• Lack of English language skills. A lack of English fluency can make it difficult for Western organizations to communicate with Chinese providers. The Chinese government has invested in English language education, but it could take years before these changes make a noticeable difference.
      • Project management deficit. Many Chinese providers deal primarily with small outsourcing projects, and thus lack the project management maturity to handle large application development or maintenance initiatives.
      • Asynchronous time zones. North American customers sometimes find that communicating with Chinese providers means meeting very early in the morning or late at night. This can strain resources in both the client and vendor organization when compared to near-shore locations. While some projects leverage the time zone difference with around the clock development – for example handing off changes at the end of the business day and getting them back first thing in the morning – only a minority of outsourcing clients we spoke to were able to get time zone differences to work in their favor.

      Follow these recommendations when considering China as an offshore destination:

      1. Shortlist vendors. In some respects vendors are more important than locations because a skilled provider can work around the limitations of their location, but a location cannot control all of its vendors. Find prospective vendors through a professional association like the International Association of Outsourcing Professionals, from colleagues, or thorough an advisory service. For outsourcer selection advice, refer to the ITA Premium research note "Selecting an Application Outsourcer: Eight Key Criteria."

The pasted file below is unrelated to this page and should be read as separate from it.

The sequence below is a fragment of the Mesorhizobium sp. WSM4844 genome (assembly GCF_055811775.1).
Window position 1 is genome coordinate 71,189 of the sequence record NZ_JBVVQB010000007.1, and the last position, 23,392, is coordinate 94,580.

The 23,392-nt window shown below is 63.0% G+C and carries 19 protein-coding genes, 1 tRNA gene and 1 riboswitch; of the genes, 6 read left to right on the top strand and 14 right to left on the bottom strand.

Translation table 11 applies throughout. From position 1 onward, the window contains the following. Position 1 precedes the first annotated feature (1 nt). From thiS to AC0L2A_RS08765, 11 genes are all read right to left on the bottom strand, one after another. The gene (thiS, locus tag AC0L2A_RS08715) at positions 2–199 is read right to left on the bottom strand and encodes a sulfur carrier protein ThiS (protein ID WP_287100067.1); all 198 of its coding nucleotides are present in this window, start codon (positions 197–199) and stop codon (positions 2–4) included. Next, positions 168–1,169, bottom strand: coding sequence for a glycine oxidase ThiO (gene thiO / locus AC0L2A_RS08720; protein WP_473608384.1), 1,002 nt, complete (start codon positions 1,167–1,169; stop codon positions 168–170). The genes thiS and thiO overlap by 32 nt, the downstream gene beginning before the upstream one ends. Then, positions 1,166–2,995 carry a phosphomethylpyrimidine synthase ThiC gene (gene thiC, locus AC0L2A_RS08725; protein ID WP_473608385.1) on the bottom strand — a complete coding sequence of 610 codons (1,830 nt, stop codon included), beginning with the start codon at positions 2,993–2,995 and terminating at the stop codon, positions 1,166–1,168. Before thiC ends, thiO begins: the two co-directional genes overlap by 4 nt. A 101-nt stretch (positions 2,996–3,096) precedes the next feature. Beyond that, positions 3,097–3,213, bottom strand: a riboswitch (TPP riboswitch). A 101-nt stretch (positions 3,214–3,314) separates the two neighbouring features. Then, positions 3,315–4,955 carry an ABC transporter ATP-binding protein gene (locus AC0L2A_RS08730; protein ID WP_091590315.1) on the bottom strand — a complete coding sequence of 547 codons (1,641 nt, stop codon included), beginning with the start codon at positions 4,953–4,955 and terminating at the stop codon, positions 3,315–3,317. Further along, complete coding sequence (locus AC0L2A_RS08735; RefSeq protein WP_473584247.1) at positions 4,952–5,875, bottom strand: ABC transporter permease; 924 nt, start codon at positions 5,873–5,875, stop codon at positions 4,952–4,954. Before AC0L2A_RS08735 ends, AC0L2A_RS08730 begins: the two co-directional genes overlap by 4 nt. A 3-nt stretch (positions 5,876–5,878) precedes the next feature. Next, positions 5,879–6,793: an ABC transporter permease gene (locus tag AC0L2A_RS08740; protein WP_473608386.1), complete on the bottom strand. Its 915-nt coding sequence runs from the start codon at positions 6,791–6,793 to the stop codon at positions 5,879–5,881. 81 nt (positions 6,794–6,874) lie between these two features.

2. Discuss weaknesses with prospective vendors. In addition to evaluating a vendor’s general outsourcing strengths such as technical competency, governance, and project management, questions them about how they handle location specific limitations. Be prepared to walk away from a vendor if the answers are unconvincing. For China, include questions like:
        • What level of English language proficiency can we expect from your managers and technical professionals?
        • How do you ensure effective English language skills among your managers and technical professionals?
        • How do you deal with cultural differences between onshore and offshore team members?